Yep, tell your vet that you have a 6 month old colt that needs to be vaccinated. He will likely ask you about whether or not your mare was vaccinated while pregnant. Likely he will recommend EEE, WEE, WNV, Tetanus, Strangles, Influenza, EHV and Rabies. Boosters will need to be given in about a month too. Then vaccinations again at 1 year of age.
Deworming should have been started on this guy months ago. Your vet will likely again ask about what kind of deworming program your mare is on and what kind of situation the foal is in. But it's likely that he will recommend a monthly or every other month deworming program until your colt is 1 year of age. But be sure to ask him about the parasite resistance issues with fenbendazole, pyrantel and ivermectin to ensure that you are not missing either ascarids or strongyles. Ascarids are showing resistance to both pyrantel and ivermectin and strongyles are resistant to fenbendazole in 90+% of the areas tested in the US (and the world) and to pyrantel in about 50% of areas tested.
Once your colt is over 1 year of age, you need to assess the situation via reviewing management practices at the stable where you keep him and have a fecal egg count performed well after the spring deworming to see what kind of parasite egg shedding he does. Based on that information, you and your vet can plan an appropriate deworming program.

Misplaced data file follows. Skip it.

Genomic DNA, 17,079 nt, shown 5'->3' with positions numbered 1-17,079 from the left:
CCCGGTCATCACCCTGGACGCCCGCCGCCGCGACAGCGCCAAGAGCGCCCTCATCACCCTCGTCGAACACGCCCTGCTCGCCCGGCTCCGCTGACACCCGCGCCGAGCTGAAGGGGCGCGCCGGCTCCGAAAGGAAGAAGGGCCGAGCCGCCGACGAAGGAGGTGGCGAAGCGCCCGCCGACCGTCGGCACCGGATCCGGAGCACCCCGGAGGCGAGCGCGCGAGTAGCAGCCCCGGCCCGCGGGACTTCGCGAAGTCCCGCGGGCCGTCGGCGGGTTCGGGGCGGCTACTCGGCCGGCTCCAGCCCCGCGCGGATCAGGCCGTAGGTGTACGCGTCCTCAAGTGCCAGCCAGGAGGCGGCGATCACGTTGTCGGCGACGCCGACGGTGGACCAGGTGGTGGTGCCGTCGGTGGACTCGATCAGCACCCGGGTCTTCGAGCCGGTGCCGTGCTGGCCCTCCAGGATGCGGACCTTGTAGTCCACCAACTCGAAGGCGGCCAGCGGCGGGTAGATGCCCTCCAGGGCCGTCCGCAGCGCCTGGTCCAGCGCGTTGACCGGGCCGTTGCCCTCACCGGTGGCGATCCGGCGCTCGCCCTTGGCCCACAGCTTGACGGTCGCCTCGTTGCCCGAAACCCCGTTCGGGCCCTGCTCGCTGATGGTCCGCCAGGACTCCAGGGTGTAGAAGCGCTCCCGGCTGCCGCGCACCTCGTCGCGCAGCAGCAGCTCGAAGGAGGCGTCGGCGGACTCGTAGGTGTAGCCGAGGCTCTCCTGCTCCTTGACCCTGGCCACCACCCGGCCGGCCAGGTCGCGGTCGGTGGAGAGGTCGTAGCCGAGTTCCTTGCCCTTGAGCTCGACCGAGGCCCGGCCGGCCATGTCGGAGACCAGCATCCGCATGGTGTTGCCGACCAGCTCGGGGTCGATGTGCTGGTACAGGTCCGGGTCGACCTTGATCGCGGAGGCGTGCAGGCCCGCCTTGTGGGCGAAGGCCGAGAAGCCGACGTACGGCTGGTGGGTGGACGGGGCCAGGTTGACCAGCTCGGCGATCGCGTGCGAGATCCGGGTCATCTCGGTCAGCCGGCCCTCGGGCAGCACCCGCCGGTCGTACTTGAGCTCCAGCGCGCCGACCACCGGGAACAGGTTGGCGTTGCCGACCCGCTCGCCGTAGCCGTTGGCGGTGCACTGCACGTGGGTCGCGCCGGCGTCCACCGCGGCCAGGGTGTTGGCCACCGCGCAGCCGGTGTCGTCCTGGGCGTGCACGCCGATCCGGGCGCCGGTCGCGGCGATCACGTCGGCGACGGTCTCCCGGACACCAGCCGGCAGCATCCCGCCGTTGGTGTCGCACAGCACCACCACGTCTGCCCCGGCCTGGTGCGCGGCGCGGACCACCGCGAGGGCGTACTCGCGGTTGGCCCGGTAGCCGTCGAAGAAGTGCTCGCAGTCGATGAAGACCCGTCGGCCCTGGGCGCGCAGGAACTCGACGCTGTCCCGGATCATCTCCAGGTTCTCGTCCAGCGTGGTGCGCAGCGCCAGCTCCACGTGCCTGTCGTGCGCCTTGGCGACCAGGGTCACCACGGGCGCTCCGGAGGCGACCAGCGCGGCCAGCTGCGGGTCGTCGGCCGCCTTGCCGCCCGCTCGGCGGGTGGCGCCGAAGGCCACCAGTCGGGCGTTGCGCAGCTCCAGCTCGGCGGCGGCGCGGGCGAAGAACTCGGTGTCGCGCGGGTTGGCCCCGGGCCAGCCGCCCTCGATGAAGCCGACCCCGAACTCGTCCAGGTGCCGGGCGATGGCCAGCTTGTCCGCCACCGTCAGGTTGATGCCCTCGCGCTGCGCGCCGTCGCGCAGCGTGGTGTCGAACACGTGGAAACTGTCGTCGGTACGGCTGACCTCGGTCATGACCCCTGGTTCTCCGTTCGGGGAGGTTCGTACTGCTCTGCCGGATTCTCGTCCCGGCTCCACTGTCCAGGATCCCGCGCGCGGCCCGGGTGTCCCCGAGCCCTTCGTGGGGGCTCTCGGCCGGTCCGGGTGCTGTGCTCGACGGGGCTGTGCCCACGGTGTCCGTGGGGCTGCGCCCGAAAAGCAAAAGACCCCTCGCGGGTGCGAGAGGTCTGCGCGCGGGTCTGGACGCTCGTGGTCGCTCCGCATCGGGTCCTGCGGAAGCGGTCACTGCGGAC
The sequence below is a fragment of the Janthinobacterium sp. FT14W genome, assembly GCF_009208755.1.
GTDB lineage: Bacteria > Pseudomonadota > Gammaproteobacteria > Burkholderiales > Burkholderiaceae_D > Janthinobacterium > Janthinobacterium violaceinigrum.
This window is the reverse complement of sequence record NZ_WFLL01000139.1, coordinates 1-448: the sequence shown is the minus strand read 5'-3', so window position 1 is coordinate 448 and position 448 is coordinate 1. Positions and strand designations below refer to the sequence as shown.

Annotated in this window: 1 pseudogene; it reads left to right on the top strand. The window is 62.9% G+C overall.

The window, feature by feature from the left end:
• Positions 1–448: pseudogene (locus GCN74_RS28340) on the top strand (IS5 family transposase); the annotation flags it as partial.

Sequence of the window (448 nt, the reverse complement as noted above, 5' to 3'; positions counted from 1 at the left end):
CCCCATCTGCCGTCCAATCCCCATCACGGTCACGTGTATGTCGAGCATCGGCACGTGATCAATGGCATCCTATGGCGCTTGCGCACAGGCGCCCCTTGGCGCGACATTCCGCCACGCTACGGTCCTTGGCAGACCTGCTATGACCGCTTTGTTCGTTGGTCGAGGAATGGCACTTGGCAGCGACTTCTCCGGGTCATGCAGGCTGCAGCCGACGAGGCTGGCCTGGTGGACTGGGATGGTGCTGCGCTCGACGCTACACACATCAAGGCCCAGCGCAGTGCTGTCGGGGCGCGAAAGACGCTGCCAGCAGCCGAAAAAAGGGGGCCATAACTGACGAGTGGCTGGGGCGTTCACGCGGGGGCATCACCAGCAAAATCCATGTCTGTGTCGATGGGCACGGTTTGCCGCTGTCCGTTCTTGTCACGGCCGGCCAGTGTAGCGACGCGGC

Between now and then I would highly recommend that you read the articles archives on www.thehorse.com
about parasites and deworming and then watch the webinar with the newest deworming recommendations that was posted in June 2009. The old every 2-3 months rotating dewormers is no longer recommended by the people who specialize in studying GI parasites of horses. That type of deworming program isn't effective any longer and will only lead to heavier parasite burdens and faster development of resistance to all the deworming drugs.